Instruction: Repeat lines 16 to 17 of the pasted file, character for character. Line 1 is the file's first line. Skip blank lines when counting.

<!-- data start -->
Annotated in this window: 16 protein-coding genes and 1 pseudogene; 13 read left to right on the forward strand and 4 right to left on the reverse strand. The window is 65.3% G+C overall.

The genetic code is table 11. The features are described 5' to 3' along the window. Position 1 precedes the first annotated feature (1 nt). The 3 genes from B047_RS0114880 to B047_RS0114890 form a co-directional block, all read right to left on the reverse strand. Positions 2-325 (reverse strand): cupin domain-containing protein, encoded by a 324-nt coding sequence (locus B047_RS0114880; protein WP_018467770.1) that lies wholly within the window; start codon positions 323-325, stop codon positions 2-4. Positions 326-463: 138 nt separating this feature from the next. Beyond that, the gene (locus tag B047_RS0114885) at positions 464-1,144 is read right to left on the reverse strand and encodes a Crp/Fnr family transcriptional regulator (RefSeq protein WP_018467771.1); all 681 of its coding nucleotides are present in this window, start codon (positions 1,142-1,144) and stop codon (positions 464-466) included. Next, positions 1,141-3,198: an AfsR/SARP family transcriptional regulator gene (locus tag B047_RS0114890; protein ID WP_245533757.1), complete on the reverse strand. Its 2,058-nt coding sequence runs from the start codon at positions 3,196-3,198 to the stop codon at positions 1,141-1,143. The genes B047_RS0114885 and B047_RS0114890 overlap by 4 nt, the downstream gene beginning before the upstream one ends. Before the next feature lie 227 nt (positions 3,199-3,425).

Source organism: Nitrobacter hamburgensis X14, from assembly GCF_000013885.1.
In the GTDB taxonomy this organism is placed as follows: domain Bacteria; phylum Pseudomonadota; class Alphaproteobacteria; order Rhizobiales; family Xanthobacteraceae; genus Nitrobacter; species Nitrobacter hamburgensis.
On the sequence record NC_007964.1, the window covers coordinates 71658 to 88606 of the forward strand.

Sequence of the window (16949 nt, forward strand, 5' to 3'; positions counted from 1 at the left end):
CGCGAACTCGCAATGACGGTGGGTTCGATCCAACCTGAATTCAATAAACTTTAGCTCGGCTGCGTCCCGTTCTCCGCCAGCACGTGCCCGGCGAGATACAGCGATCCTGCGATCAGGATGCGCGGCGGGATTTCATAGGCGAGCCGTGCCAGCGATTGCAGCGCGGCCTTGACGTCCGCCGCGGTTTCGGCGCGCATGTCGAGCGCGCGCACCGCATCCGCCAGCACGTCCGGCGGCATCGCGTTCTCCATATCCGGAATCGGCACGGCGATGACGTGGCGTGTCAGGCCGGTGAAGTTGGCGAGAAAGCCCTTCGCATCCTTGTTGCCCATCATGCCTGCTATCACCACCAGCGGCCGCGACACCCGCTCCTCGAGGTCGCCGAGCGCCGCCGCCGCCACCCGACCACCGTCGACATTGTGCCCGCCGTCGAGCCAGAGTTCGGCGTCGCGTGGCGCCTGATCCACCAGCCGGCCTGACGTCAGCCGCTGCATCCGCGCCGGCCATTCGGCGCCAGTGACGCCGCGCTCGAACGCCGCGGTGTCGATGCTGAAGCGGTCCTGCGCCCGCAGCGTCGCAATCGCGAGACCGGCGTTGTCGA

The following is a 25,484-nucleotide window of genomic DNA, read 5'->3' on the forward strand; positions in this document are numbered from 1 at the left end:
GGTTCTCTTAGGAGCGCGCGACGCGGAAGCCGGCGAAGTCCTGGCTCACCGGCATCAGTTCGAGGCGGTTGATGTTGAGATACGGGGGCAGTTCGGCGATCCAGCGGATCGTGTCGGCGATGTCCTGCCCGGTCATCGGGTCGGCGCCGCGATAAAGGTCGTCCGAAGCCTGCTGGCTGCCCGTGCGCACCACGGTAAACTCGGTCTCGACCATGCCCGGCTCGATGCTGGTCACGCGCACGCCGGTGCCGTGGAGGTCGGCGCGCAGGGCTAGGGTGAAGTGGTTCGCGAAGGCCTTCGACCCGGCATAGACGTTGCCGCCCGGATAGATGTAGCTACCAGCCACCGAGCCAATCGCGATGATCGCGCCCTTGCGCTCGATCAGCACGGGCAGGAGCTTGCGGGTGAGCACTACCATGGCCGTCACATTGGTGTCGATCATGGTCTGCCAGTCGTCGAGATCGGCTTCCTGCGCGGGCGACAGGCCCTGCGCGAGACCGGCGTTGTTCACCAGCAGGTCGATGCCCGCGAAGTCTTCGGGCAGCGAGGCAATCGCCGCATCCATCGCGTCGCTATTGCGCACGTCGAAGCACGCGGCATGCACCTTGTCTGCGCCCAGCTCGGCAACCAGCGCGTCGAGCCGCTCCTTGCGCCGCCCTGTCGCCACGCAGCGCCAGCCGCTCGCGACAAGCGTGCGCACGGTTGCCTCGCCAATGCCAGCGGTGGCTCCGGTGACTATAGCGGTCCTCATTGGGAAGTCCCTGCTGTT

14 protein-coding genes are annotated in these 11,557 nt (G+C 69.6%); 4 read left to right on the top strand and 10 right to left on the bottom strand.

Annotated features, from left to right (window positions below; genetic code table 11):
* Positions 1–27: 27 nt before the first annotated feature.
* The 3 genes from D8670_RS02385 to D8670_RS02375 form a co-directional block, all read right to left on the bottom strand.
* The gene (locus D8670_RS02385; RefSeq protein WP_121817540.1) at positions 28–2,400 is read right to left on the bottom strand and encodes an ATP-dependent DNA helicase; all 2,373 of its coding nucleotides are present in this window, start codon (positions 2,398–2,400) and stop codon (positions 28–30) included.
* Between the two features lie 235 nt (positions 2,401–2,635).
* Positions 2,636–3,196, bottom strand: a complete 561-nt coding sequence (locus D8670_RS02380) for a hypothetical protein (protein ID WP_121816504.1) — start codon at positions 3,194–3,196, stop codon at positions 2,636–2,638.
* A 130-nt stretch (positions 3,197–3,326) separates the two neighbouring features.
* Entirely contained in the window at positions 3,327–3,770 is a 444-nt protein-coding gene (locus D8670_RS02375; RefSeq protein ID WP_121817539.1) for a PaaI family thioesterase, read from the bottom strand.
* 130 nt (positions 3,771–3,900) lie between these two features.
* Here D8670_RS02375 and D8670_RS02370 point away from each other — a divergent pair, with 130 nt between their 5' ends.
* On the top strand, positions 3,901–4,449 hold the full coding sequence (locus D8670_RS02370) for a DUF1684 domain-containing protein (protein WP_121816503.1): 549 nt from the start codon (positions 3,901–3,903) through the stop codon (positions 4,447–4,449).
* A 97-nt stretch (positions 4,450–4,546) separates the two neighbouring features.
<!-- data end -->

* Positions 2,636–3,196, bottom strand: a complete 561-nt coding sequence (locus D8670_RS02380) for a hypothetical protein (protein ID WP_121816504.1) — start codon at positions 3,194–3,196, stop codon at positions 2,636–2,638.
* A 130-nt stretch (positions 3,197–3,326) separates the two neighbouring features.